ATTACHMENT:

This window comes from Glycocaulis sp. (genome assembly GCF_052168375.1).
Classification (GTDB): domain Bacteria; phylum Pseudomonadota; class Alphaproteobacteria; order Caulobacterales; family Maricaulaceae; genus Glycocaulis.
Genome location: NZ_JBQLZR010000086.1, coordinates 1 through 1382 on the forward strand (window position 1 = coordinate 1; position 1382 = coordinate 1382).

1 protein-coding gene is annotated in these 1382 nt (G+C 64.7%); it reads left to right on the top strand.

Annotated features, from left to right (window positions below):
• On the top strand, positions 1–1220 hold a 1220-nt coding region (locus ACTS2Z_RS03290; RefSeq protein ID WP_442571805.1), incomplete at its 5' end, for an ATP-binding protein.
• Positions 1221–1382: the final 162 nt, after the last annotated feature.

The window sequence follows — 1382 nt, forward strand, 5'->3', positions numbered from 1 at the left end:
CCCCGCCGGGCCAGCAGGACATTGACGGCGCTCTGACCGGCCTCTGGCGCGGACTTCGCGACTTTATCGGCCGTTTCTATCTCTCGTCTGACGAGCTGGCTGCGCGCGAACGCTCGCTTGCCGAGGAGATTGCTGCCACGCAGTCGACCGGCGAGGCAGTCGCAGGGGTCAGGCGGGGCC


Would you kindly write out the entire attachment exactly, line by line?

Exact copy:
This window comes from Glycocaulis sp. (genome assembly GCF_052168375.1).
Classification (GTDB): domain Bacteria; phylum Pseudomonadota; class Alphaproteobacteria; order Caulobacterales; family Maricaulaceae; genus Glycocaulis.
Genome location: NZ_JBQLZR010000086.1, coordinates 1 through 1382 on the forward strand (window position 1 = coordinate 1; position 1382 = coordinate 1382).

1 protein-coding gene is annotated in these 1382 nt (G+C 64.7%); it reads left to right on the top strand.

Annotated features, from left to right (window positions below):
• On the top strand, positions 1–1220 hold a 1220-nt coding region (locus ACTS2Z_RS03290; RefSeq protein ID WP_442571805.1), incomplete at its 5' end, for an ATP-binding protein.
• Positions 1221–1382: the final 162 nt, after the last annotated feature.

The window sequence follows — 1382 nt, forward strand, 5'->3', positions numbered from 1 at the left end:
CCCCGCCGGGCCAGCAGGACATTGACGGCGCTCTGACCGGCCTCTGGCGCGGACTTCGCGACTTTATCGGCCGTTTCTATCTCTCGTCTGACGAGCTGGCTGCGCGCGAACGCTCGCTTGCCGAGGAGATTGCTGCCACGCAGTCGACCGGCGAGGCAGTCGCAGGGGTCAGGCGGGGCC